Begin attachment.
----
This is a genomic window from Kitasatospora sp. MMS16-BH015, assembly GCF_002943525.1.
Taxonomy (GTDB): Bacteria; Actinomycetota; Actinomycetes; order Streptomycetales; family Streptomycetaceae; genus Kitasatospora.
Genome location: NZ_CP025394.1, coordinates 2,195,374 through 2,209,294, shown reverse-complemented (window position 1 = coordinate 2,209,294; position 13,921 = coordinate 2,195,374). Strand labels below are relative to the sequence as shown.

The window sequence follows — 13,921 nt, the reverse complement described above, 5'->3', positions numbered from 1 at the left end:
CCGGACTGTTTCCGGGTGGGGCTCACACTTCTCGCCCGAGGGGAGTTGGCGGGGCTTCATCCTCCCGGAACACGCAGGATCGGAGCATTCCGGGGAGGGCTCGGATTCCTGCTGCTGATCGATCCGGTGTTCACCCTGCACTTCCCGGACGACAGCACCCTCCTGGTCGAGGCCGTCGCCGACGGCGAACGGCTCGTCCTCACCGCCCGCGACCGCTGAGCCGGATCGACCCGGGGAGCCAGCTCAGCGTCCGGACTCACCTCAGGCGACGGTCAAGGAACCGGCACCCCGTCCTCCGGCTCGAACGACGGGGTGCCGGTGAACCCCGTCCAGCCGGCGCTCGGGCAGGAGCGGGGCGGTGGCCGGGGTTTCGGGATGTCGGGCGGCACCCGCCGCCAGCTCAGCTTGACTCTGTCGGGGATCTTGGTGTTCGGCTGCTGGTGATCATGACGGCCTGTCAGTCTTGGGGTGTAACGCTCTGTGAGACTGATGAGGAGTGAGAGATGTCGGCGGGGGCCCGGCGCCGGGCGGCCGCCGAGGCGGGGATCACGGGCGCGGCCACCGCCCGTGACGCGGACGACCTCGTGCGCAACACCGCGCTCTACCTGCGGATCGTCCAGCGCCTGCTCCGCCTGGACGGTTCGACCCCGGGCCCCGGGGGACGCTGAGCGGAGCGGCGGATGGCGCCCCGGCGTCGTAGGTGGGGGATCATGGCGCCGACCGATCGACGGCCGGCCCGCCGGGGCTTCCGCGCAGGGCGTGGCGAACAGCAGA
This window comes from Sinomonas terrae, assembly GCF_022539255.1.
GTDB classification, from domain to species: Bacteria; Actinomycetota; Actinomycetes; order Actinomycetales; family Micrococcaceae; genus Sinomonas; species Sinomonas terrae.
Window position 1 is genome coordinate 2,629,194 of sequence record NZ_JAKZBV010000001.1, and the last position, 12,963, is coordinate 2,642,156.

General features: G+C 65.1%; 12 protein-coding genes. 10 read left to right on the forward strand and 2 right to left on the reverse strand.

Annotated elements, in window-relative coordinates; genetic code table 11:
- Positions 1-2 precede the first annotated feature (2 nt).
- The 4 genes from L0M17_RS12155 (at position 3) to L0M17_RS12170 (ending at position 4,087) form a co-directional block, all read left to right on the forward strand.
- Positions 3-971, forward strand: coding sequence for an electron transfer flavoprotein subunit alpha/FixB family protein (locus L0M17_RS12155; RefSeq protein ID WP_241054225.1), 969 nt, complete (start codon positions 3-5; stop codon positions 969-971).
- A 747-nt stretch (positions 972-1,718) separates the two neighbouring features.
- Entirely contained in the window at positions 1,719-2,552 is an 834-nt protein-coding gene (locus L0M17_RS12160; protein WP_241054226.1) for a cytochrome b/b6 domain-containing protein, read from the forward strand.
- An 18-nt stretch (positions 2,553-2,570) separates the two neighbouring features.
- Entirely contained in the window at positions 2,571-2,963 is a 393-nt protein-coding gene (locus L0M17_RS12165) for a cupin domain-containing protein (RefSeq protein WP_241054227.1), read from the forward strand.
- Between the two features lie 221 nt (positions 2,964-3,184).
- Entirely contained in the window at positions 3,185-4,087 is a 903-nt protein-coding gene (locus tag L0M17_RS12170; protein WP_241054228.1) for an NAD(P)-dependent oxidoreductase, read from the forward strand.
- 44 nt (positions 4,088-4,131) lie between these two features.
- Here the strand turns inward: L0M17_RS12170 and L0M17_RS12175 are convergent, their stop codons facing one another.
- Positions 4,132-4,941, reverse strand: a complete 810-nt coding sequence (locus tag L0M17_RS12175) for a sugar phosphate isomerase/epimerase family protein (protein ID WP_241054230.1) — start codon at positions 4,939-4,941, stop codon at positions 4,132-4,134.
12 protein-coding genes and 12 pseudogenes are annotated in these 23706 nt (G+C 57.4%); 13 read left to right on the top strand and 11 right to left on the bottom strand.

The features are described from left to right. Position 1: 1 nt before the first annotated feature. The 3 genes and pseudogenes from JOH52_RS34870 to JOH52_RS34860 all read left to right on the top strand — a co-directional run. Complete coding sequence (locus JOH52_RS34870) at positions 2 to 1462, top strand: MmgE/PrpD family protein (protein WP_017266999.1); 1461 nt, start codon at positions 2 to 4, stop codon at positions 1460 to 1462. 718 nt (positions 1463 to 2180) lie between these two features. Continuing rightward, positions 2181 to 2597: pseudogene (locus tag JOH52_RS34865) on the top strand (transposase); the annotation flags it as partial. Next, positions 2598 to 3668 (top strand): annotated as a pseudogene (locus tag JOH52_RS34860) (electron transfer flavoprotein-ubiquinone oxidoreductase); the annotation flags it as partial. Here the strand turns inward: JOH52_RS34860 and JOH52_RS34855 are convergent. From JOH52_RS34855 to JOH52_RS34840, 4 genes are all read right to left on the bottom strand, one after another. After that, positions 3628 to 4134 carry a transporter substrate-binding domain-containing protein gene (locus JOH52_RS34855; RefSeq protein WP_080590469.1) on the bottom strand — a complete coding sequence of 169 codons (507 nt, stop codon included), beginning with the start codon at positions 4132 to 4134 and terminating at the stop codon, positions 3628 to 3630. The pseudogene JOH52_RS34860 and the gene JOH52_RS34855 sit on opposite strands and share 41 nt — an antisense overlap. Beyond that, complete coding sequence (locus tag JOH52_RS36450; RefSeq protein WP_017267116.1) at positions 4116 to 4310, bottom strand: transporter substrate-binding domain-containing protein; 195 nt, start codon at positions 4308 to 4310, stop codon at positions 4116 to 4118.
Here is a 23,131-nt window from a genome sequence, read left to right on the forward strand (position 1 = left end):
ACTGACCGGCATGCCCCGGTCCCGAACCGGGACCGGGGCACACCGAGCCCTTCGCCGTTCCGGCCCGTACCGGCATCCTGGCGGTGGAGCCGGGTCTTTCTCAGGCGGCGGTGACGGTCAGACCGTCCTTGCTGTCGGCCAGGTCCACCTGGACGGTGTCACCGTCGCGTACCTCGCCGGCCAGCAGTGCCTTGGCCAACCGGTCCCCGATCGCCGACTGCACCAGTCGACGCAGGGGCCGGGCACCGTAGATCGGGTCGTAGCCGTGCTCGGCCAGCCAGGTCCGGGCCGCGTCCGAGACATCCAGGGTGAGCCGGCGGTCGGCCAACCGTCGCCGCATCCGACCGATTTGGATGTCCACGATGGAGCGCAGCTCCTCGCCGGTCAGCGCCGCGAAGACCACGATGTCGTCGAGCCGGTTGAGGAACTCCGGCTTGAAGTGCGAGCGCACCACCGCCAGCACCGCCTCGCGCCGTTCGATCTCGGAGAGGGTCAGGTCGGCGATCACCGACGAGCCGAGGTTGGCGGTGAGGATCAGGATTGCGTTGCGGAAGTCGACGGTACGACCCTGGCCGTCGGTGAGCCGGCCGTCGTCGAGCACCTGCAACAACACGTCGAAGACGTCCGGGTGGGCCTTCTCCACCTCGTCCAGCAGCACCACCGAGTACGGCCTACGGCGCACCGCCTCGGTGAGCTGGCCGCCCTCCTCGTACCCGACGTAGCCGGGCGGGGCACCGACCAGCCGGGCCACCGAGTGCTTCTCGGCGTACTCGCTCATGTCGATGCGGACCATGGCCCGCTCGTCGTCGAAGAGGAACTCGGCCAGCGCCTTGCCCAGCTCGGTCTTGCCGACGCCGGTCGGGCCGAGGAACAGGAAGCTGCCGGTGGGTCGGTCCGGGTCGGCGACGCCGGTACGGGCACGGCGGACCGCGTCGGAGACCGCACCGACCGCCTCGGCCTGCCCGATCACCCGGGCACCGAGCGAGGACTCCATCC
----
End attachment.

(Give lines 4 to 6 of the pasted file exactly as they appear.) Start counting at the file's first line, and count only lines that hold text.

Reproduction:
The window sequence follows — 13,921 nt, the reverse complement described above, 5'->3', positions numbered from 1 at the left end:
CCGGACTGTTTCCGGGTGGGGCTCACACTTCTCGCCCGAGGGGAGTTGGCGGGGCTTCATCCTCCCGGAACACGCAGGATCGGAGCATTCCGGGGAGGGCTCGGATTCCTGCTGCTGATCGATCCGGTGTTCACCCTGCACTTCCCGGACGACAGCACCCTCCTGGTCGAGGCCGTCGCCGACGGCGAACGGCTCGTCCTCACCGCCCGCGACCGCTGAGCCGGATCGACCCGGGGAGCCAGCTCAGCGTCCGGACTCACCTCAGGCGACGGTCAAGGAACCGGCACCCCGTCCTCCGGCTCGAACGACGGGGTGCCGGTGAACCCCGTCCAGCCGGCGCTCGGGCAGGAGCGGGGCGGTGGCCGGGGTTTCGGGATGTCGGGCGGCACCCGCCGCCAGCTCAGCTTGACTCTGTCGGGGATCTTGGTGTTCGGCTGCTGGTGATCATGACGGCCTGTCAGTCTTGGGGTGTAACGCTCTGTGAGACTGATGAGGAGTGAGAGATGTCGGCGGGGGCCCGGCGCCGGGCGGCCGCCGAGGCGGGGATCACGGGCGCGGCCACCGCCCGTGACGCGGACGACCTCGTGCGCAACACCGCGCTCTACCTGCGGATCGTCCAGCGCCTGCTCCGCCTGGACGGTTCGACCCCGGGCCCCGGGGGACGCTGAGCGGAGCGGCGGATGGCGCCCCGGCGTCGTAGGTGGGGGATCATGGCGCCGACCGATCGACGGCCGGCCCGCCGGGGCTTCCGCGCAGGGCGTGGCGAACAGCAGA
This window comes from Sinomonas terrae, assembly GCF_022539255.1.